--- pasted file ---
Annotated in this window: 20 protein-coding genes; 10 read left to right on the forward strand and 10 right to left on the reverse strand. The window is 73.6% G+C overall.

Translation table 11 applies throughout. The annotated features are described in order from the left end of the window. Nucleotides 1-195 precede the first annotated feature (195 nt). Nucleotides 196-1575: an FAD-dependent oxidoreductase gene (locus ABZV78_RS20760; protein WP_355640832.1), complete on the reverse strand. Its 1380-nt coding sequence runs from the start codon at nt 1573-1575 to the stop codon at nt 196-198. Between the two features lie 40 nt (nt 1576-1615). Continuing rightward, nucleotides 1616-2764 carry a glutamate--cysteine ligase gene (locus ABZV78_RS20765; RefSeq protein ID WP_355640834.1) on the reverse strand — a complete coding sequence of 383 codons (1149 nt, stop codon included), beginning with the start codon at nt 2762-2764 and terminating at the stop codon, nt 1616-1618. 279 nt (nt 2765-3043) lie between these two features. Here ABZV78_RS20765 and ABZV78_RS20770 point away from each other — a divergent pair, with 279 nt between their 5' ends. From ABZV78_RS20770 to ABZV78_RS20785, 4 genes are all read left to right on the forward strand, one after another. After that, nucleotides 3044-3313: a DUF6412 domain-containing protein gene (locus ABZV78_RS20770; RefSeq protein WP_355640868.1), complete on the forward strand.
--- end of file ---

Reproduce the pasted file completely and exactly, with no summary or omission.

Annotated in this window: 20 protein-coding genes; 10 read left to right on the forward strand and 10 right to left on the reverse strand. The window is 73.6% G+C overall.

Translation table 11 applies throughout. The annotated features are described in order from the left end of the window. Nucleotides 1-195 precede the first annotated feature (195 nt). Nucleotides 196-1575: an FAD-dependent oxidoreductase gene (locus ABZV78_RS20760; protein WP_355640832.1), complete on the reverse strand. Its 1380-nt coding sequence runs from the start codon at nt 1573-1575 to the stop codon at nt 196-198. Between the two features lie 40 nt (nt 1576-1615). Continuing rightward, nucleotides 1616-2764 carry a glutamate--cysteine ligase gene (locus ABZV78_RS20765; RefSeq protein ID WP_355640834.1) on the reverse strand — a complete coding sequence of 383 codons (1149 nt, stop codon included), beginning with the start codon at nt 2762-2764 and terminating at the stop codon, nt 1616-1618. 279 nt (nt 2765-3043) lie between these two features. Here ABZV78_RS20765 and ABZV78_RS20770 point away from each other — a divergent pair, with 279 nt between their 5' ends. From ABZV78_RS20770 to ABZV78_RS20785, 4 genes are all read left to right on the forward strand, one after another. After that, nucleotides 3044-3313: a DUF6412 domain-containing protein gene (locus ABZV78_RS20770; RefSeq protein WP_355640868.1), complete on the forward strand.